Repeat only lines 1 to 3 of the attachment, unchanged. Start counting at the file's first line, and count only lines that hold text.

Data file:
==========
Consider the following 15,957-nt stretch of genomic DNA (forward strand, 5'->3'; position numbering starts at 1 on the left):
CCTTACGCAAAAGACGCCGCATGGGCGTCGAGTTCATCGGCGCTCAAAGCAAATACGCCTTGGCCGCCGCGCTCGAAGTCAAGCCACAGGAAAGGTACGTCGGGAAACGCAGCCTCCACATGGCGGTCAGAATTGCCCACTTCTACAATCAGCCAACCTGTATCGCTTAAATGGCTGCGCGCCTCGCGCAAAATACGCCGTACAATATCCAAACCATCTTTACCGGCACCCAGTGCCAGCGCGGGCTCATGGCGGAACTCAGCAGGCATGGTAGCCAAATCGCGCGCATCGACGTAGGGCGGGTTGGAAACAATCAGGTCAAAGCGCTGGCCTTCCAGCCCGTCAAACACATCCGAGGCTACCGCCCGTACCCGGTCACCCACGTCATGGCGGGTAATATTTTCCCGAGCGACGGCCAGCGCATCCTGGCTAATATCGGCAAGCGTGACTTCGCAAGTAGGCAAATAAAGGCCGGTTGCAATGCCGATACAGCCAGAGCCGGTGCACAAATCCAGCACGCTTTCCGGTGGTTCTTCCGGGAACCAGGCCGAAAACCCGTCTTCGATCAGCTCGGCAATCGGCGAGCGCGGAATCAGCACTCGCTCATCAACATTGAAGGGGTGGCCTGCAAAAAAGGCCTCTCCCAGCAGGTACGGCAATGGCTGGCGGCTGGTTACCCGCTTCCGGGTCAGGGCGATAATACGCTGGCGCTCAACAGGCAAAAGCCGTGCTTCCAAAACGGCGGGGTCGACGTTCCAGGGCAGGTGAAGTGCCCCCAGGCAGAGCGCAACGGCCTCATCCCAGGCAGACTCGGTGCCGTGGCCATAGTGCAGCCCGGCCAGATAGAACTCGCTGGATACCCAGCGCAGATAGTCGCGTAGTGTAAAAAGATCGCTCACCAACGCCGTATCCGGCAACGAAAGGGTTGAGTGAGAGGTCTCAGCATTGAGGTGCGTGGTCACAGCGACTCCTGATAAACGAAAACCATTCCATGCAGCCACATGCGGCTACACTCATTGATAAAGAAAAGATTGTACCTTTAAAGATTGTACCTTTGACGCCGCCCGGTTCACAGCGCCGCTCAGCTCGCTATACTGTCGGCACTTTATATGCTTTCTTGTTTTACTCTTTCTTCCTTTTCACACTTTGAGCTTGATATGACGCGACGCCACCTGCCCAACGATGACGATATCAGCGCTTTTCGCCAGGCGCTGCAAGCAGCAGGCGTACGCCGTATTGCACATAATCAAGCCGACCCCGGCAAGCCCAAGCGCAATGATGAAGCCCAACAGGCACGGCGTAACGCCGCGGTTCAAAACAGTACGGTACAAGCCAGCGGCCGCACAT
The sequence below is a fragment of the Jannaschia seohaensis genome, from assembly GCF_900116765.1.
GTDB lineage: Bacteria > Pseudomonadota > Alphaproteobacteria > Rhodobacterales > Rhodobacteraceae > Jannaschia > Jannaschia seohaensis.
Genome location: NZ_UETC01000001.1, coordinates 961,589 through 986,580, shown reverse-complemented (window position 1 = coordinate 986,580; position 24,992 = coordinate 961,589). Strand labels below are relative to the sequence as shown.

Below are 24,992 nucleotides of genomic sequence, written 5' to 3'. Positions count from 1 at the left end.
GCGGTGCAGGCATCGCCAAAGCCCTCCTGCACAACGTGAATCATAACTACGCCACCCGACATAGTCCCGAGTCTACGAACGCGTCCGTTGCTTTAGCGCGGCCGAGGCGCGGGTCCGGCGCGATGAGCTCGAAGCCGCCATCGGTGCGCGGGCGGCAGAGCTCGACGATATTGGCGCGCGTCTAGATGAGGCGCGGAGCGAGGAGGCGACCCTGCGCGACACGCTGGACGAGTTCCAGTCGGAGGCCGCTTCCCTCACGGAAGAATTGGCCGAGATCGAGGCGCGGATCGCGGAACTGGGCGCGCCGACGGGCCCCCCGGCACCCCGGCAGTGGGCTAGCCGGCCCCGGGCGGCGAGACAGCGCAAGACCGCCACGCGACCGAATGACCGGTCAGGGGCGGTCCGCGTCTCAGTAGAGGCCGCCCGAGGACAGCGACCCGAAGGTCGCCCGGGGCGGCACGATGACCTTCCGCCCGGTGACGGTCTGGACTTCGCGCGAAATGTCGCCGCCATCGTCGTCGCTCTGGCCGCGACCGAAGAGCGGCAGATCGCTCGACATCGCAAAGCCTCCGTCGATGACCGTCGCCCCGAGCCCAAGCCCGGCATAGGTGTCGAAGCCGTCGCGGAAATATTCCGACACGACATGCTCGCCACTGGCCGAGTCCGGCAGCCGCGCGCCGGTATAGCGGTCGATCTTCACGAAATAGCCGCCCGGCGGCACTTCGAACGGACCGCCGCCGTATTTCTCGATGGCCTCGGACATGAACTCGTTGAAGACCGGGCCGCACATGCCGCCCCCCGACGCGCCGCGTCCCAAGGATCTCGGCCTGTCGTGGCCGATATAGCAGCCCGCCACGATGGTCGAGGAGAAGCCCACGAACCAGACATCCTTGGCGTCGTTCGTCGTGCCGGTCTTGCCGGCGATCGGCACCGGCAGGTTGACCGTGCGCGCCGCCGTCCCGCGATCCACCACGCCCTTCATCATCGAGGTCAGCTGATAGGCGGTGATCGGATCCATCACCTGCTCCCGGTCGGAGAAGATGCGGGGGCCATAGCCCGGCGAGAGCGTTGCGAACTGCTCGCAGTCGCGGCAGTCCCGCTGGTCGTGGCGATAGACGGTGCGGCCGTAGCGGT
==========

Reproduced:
Consider the following 15,957-nt stretch of genomic DNA (forward strand, 5'->3'; position numbering starts at 1 on the left):
CCTTACGCAAAAGACGCCGCATGGGCGTCGAGTTCATCGGCGCTCAAAGCAAATACGCCTTGGCCGCCGCGCTCGAAGTCAAGCCACAGGAAAGGTACGTCGGGAAACGCAGCCTCCACATGGCGGTCAGAATTGCCCACTTCTACAATCAGCCAACCTGTATCGCTTAAATGGCTGCGCGCCTCGCGCAAAATACGCCGTACAATATCCAAACCATCTTTACCGGCACCCAGTGCCAGCGCGGGCTCATGGCGGAACTCAGCAGGCATGGTAGCCAAATCGCGCGCATCGACGTAGGGCGGGTTGGAAACAATCAGGTCAAAGCGCTGGCCTTCCAGCCCGTCAAACACATCCGAGGCTACCGCCCGTACCCGGTCACCCACGTCATGGCGGGTAATATTTTCCCGAGCGACGGCCAGCGCATCCTGGCTAATATCGGCAAGCGTGACTTCGCAAGTAGGCAAATAAAGGCCGGTTGCAATGCCGATACAGCCAGAGCCGGTGCACAAATCCAGCACGCTTTCCGGTGGTTCTTCCGGGAACCAGGCCGAAAACCCGTCTTCGATCAGCTCGGCAATCGGCGAGCGCGGAATCAGCACTCGCTCATCAACATTGAAGGGGTGGCCTGCAAAAAAGGCCTCTCCCAGCAGGTACGGCAATGGCTGGCGGCTGGTTACCCGCTTCCGGGTCAGGGCGATAATACGCTGGCGCTCAACAGGCAAAAGCCGTGCTTCCAAAACGGCGGGGTCGACGTTCCAGGGCAGGTGAAGTGCCCCCAGGCAGAGCGCAACGGCCTCATCCCAGGCAGACTCGGTGCCGTGGCCATAGTGCAGCCCGGCCAGATAGAACTCGCTGGATACCCAGCGCAGATAGTCGCGTAGTGTAAAAAGATCGCTCACCAACGCCGTATCCGGCAACGAAAGGGTTGAGTGAGAGGTCTCAGCATTGAGGTGCGTGGTCACAGCGACTCCTGATAAACGAAAACCATTCCATGCAGCCACATGCGGCTACACTCATTGATAAAGAAAAGATTGTACCTTTAAAGATTGTACCTTTGACGCCGCCCGGTTCACAGCGCCGCTCAGCTCGCTATACTGTCGGCACTTTATATGCTTTCTTGTTTTACTCTTTCTTCCTTTTCACACTTTGAGCTTGATATGACGCGACGCCACCTGCCCAACGATGACGATATCAGCGCTTTTCGCCAGGCGCTGCAAGCAGCAGGCGTACGCCGTATTGCACATAATCAAGCCGACCCCGGCAAGCCCAAGCGCAATGATGAAGCCCAACAGGCACGGCGTAACGCCGCGGTTCAAAACAGTACGGTACAAGCCAGCGGCCGCACAT
The sequence below is a fragment of the Jannaschia seohaensis genome, from assembly GCF_900116765.1.